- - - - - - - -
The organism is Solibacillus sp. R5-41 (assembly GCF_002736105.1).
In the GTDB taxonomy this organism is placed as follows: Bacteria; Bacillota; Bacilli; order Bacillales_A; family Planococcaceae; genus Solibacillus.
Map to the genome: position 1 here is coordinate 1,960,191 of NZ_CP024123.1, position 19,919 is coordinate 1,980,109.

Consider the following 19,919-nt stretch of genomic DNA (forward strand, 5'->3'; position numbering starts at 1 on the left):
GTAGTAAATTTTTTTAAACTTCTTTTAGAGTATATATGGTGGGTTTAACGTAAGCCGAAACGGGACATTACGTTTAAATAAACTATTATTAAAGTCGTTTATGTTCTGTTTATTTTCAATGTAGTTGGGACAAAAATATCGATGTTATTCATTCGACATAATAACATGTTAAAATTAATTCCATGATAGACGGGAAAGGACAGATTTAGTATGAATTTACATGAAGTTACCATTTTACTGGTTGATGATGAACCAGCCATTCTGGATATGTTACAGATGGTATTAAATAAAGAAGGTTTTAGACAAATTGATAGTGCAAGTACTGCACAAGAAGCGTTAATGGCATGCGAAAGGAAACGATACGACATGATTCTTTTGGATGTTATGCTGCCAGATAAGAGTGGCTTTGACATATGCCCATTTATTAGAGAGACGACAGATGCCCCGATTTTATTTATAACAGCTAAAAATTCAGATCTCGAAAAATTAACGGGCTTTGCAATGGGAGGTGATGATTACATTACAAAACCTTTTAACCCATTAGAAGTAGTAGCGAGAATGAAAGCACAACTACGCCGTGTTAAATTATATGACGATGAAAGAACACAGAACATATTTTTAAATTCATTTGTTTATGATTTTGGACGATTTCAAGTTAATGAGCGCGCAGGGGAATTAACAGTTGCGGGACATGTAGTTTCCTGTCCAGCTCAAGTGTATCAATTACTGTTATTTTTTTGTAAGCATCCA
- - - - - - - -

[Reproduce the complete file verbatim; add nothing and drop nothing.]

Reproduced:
The organism is Solibacillus sp. R5-41 (assembly GCF_002736105.1).
In the GTDB taxonomy this organism is placed as follows: Bacteria; Bacillota; Bacilli; order Bacillales_A; family Planococcaceae; genus Solibacillus.
Map to the genome: position 1 here is coordinate 1,960,191 of NZ_CP024123.1, position 19,919 is coordinate 1,980,109.

Consider the following 19,919-nt stretch of genomic DNA (forward strand, 5'->3'; position numbering starts at 1 on the left):
GTAGTAAATTTTTTTAAACTTCTTTTAGAGTATATATGGTGGGTTTAACGTAAGCCGAAACGGGACATTACGTTTAAATAAACTATTATTAAAGTCGTTTATGTTCTGTTTATTTTCAATGTAGTTGGGACAAAAATATCGATGTTATTCATTCGACATAATAACATGTTAAAATTAATTCCATGATAGACGGGAAAGGACAGATTTAGTATGAATTTACATGAAGTTACCATTTTACTGGTTGATGATGAACCAGCCATTCTGGATATGTTACAGATGGTATTAAATAAAGAAGGTTTTAGACAAATTGATAGTGCAAGTACTGCACAAGAAGCGTTAATGGCATGCGAAAGGAAACGATACGACATGATTCTTTTGGATGTTATGCTGCCAGATAAGAGTGGCTTTGACATATGCCCATTTATTAGAGAGACGACAGATGCCCCGATTTTATTTATAACAGCTAAAAATTCAGATCTCGAAAAATTAACGGGCTTTGCAATGGGAGGTGATGATTACATTACAAAACCTTTTAACCCATTAGAAGTAGTAGCGAGAATGAAAGCACAACTACGCCGTGTTAAATTATATGACGATGAAAGAACACAGAACATATTTTTAAATTCATTTGTTTATGATTTTGGACGATTTCAAGTTAATGAGCGCGCAGGGGAATTAACAGTTGCGGGACATGTAGTTTCCTGTCCAGCTCAAGTGTATCAATTACTGTTATTTTTTTGTAAGCATCCA